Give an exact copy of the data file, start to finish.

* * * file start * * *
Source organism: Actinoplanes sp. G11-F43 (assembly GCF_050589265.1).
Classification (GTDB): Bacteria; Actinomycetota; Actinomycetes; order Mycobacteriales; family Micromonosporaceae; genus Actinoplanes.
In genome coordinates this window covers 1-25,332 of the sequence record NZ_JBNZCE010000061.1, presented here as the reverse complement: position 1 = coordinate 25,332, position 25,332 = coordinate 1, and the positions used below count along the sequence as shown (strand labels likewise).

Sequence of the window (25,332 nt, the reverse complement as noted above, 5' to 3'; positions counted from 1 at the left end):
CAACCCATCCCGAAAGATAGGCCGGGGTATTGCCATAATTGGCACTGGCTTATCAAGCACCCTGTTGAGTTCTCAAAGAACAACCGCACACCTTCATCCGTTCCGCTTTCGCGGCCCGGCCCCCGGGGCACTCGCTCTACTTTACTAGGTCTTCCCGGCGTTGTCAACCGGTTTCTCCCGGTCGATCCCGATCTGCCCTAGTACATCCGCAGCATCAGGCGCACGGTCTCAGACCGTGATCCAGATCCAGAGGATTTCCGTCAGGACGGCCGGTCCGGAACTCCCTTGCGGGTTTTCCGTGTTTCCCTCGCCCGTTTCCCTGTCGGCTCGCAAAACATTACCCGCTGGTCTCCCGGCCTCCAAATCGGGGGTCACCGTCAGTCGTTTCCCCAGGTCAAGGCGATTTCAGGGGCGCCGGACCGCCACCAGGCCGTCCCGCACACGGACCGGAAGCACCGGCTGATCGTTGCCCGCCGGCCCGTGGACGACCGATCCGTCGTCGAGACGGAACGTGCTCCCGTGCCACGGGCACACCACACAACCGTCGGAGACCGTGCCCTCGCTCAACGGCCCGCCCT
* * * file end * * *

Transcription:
Source organism: Actinoplanes sp. G11-F43 (assembly GCF_050589265.1).
Classification (GTDB): Bacteria; Actinomycetota; Actinomycetes; order Mycobacteriales; family Micromonosporaceae; genus Actinoplanes.
In genome coordinates this window covers 1-25,332 of the sequence record NZ_JBNZCE010000061.1, presented here as the reverse complement: position 1 = coordinate 25,332, position 25,332 = coordinate 1, and the positions used below count along the sequence as shown (strand labels likewise).

Sequence of the window (25,332 nt, the reverse complement as noted above, 5' to 3'; positions counted from 1 at the left end):
CAACCCATCCCGAAAGATAGGCCGGGGTATTGCCATAATTGGCACTGGCTTATCAAGCACCCTGTTGAGTTCTCAAAGAACAACCGCACACCTTCATCCGTTCCGCTTTCGCGGCCCGGCCCCCGGGGCACTCGCTCTACTTTACTAGGTCTTCCCGGCGTTGTCAACCGGTTTCTCCCGGTCGATCCCGATCTGCCCTAGTACATCCGCAGCATCAGGCGCACGGTCTCAGACCGTGATCCAGATCCAGAGGATTTCCGTCAGGACGGCCGGTCCGGAACTCCCTTGCGGGTTTTCCGTGTTTCCCTCGCCCGTTTCCCTGTCGGCTCGCAAAACATTACCCGCTGGTCTCCCGGCCTCCAAATCGGGGGTCACCGTCAGTCGTTTCCCCAGGTCAAGGCGATTTCAGGGGCGCCGGACCGCCACCAGGCCGTCCCGCACACGGACCGGAAGCACCGGCTGATCGTTGCCCGCCGGCCCGTGGACGACCGATCCGTCGTCGAGACGGAACGTGCTCCCGTGCCACGGGCACACCACACAACCGTCGGAGACCGTGCCCTCGCTCAACGGCCCGCCCT